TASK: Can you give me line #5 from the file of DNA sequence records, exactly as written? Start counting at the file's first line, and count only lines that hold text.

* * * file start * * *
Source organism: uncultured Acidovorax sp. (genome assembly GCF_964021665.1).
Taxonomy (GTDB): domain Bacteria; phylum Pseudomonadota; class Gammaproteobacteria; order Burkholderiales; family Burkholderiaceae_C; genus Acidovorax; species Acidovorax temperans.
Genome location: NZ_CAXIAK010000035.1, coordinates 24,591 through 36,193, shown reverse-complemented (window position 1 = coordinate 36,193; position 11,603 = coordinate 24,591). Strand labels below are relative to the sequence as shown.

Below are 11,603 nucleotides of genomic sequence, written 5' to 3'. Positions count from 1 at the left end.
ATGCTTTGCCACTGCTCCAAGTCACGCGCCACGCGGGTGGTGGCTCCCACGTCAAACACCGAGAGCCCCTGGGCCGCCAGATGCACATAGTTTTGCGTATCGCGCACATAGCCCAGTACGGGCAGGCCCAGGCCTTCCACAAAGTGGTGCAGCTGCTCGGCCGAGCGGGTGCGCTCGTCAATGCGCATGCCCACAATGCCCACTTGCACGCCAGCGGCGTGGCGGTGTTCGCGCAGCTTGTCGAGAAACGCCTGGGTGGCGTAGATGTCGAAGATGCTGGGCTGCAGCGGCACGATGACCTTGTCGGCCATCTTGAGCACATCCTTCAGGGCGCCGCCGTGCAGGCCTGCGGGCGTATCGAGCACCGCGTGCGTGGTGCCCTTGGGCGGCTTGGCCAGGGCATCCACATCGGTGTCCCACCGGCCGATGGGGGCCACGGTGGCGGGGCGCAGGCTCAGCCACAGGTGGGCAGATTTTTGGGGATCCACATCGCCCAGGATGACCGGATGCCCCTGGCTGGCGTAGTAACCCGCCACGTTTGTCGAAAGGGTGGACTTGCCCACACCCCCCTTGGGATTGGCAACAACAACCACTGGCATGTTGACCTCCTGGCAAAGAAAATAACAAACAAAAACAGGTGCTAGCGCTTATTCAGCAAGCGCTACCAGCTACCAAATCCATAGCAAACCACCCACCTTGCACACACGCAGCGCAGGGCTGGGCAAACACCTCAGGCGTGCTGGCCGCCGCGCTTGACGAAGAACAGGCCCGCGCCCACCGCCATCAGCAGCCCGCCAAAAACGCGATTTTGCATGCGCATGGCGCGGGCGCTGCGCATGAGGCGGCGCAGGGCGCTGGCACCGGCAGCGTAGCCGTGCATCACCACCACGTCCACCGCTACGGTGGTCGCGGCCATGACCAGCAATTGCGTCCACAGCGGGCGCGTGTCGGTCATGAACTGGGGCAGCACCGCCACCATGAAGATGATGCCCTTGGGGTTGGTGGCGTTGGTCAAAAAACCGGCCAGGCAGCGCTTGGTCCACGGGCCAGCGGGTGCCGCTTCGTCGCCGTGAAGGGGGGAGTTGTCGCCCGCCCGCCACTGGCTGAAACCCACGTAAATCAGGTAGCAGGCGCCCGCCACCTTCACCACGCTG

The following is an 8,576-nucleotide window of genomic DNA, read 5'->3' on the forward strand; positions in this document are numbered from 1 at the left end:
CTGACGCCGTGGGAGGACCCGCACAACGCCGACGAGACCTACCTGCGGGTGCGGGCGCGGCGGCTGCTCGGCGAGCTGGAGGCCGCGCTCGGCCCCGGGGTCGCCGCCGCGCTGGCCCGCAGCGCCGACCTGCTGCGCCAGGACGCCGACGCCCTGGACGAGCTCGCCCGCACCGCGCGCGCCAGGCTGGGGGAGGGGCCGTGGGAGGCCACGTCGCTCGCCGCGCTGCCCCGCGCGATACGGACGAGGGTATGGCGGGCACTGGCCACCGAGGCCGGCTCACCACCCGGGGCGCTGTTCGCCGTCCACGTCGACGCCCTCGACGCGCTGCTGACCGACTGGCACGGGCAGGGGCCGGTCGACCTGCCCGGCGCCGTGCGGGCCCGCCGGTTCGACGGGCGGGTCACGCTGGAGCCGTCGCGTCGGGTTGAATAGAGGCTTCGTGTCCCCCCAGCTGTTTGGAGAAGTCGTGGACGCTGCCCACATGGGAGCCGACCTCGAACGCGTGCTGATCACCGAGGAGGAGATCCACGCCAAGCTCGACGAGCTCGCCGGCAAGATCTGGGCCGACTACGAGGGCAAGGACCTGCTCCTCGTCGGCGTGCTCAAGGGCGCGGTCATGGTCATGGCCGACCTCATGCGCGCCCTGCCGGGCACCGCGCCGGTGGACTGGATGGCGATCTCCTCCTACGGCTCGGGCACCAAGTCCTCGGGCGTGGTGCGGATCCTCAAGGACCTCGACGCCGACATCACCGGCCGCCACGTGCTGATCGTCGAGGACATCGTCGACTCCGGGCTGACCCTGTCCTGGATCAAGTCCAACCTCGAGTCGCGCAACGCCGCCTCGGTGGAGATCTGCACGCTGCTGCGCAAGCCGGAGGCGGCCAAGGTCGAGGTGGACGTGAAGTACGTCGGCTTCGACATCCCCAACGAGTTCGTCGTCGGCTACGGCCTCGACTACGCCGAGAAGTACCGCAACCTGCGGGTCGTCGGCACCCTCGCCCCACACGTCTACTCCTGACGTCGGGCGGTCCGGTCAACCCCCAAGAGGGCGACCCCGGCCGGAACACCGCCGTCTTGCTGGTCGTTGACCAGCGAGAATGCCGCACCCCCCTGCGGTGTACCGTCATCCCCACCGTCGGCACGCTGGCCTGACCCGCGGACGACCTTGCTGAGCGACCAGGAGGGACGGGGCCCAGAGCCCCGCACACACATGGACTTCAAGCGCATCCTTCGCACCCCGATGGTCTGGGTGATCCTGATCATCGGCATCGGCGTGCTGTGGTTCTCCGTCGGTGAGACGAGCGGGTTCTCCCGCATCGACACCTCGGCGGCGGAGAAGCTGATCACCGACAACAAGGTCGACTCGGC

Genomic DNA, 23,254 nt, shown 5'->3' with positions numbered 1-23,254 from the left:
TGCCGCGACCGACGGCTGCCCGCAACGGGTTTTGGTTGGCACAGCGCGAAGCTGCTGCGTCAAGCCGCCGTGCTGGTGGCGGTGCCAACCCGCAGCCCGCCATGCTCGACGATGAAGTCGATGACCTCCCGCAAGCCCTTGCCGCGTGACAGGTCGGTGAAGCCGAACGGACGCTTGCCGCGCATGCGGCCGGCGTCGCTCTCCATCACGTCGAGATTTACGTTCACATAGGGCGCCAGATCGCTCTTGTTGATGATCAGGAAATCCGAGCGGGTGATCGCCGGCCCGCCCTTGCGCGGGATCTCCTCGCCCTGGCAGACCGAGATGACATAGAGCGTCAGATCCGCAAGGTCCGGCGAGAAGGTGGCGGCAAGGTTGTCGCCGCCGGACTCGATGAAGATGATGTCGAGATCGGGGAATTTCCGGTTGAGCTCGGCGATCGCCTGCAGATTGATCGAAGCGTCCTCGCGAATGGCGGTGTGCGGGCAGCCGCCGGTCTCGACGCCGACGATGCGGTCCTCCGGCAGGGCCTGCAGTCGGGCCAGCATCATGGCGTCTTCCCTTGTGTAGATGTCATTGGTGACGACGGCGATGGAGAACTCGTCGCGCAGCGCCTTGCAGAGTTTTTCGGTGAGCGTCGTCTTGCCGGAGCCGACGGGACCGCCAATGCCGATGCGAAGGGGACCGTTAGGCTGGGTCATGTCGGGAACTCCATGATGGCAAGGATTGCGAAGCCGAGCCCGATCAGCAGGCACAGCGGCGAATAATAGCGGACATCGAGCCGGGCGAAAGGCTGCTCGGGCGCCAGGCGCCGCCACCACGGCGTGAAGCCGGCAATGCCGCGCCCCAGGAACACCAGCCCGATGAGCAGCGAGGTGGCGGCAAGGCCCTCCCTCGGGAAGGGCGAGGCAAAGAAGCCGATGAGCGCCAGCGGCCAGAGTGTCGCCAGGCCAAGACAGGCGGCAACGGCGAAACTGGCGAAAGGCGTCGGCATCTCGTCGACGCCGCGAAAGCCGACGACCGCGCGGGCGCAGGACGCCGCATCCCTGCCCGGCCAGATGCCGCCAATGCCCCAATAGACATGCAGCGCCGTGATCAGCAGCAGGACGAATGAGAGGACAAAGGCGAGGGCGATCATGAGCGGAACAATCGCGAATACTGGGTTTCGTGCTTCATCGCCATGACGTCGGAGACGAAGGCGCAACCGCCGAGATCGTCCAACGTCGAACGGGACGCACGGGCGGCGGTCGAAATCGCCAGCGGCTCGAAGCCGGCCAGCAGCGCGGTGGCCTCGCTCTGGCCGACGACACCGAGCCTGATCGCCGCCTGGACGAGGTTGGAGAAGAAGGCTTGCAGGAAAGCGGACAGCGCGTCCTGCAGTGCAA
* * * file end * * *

ATGCTTTGCCACTGCTCCAAGTCACGCGCCACGCGGGTGGTGGCTCCCACGTCAAACACCGAGAGCCCCTGGGCCGCCAGATGCACATAGTTTTGCGTATCGCGCACATAGCCCAGTACGGGCAGGCCCAGGCCTTCCACAAAGTGGTGCAGCTGCTCGGCCGAGCGGGTGCGCTCGTCAATGCGCATGCCCACAATGCCCACTTGCACGCCAGCGGCGTGGCGGTGTTCGCGCAGCTTGTCGAGAAACGCCTGGGTGGCGTAGATGTCGAAGATGCTGGGCTGCAGCGGCACGATGACCTTGTCGGCCATCTTGAGCACATCCTTCAGGGCGCCGCCGTGCAGGCCTGCGGGCGTATCGAGCACCGCGTGCGTGGTGCCCTTGGGCGGCTTGGCCAGGGCATCCACATCGGTGTCCCACCGGCCGATGGGGGCCACGGTGGCGGGGCGCAGGCTCAGCCACAGGTGGGCAGATTTTTGGGGATCCACATCGCCCAGGATGACCGGATGCCCCTGGCTGGCGTAGTAACCCGCCACGTTTGTCGAAAGGGTGGACTTGCCCACACCCCCCTTGGGATTGGCAACAACAACCACTGGCATGTTGACCTCCTGGCAAAGAAAATAACAAACAAAAACAGGTGCTAGCGCTTATTCAGCAAGCGCTACCAGCTACCAAATCCATAGCAAACCACCCACCTTGCACACACGCAGCGCAGGGCTGGGCAAACACCTCAGGCGTGCTGGCCGCCGCGCTTGACGAAGAACAGGCCCGCGCCCACCGCCATCAGCAGCCCGCCAAAAACGCGATTTTGCATGCGCATGGCGCGGGCGCTGCGCATGAGGCGGCGCAGGGCGCTGGCACCGGCAGCGTAGCCGTGCATCACCACCACGTCCACCGCTACGGTGGTCGCGGCCATGACCAGCAATTGCGTCCACAGCGGGCGCGTGTCGGTCATGAACTGGGGCAGCACCGCCACCATGAAGATGATGCCCTTGGGGTTGGTGGCGTTGGTCAAAAAACCGGCCAGGCAGCGCTTGGTCCACGGGCCAGCGGGTGCCGCTTCGTCGCCGTGAAGGGGGGAGTTGTCGCCCGCCCGCCACTGGCTGAAACCCACGTAAATCAGGTAGCAGGCGCCCGCCACCTTCACCACGCTG